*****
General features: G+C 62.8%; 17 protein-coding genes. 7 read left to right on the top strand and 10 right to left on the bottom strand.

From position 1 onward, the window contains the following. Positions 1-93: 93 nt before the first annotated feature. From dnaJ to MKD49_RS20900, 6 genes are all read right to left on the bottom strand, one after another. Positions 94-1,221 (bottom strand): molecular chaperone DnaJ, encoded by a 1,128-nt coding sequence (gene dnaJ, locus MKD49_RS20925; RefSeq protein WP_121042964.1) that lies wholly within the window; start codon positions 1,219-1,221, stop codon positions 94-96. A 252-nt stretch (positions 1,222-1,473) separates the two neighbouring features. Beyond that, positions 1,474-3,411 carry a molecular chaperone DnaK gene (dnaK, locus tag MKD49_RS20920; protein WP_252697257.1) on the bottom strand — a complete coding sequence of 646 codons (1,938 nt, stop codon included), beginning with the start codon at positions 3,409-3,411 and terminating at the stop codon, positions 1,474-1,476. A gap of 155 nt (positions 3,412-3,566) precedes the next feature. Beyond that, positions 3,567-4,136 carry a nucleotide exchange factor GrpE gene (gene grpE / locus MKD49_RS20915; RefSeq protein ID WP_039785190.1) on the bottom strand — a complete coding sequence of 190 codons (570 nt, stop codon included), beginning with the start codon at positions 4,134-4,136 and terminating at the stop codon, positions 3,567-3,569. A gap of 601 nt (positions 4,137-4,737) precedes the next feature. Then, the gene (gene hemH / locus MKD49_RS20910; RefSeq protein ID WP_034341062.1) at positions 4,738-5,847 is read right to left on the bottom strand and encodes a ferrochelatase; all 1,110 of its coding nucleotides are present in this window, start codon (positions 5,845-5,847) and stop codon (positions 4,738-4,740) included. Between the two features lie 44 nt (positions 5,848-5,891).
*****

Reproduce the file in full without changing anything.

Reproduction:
General features: G+C 62.8%; 17 protein-coding genes. 7 read left to right on the top strand and 10 right to left on the bottom strand.

From position 1 onward, the window contains the following. Positions 1-93: 93 nt before the first annotated feature. From dnaJ to MKD49_RS20900, 6 genes are all read right to left on the bottom strand, one after another. Positions 94-1,221 (bottom strand): molecular chaperone DnaJ, encoded by a 1,128-nt coding sequence (gene dnaJ, locus MKD49_RS20925; RefSeq protein WP_121042964.1) that lies wholly within the window; start codon positions 1,219-1,221, stop codon positions 94-96. A 252-nt stretch (positions 1,222-1,473) separates the two neighbouring features. Beyond that, positions 1,474-3,411 carry a molecular chaperone DnaK gene (dnaK, locus tag MKD49_RS20920; protein WP_252697257.1) on the bottom strand — a complete coding sequence of 646 codons (1,938 nt, stop codon included), beginning with the start codon at positions 3,409-3,411 and terminating at the stop codon, positions 1,474-1,476. A gap of 155 nt (positions 3,412-3,566) precedes the next feature. Beyond that, positions 3,567-4,136 carry a nucleotide exchange factor GrpE gene (gene grpE / locus MKD49_RS20915; RefSeq protein ID WP_039785190.1) on the bottom strand — a complete coding sequence of 190 codons (570 nt, stop codon included), beginning with the start codon at positions 4,134-4,136 and terminating at the stop codon, positions 3,567-3,569. A gap of 601 nt (positions 4,137-4,737) precedes the next feature. Then, the gene (gene hemH / locus MKD49_RS20910; RefSeq protein ID WP_034341062.1) at positions 4,738-5,847 is read right to left on the bottom strand and encodes a ferrochelatase; all 1,110 of its coding nucleotides are present in this window, start codon (positions 5,845-5,847) and stop codon (positions 4,738-4,740) included. Between the two features lie 44 nt (positions 5,848-5,891).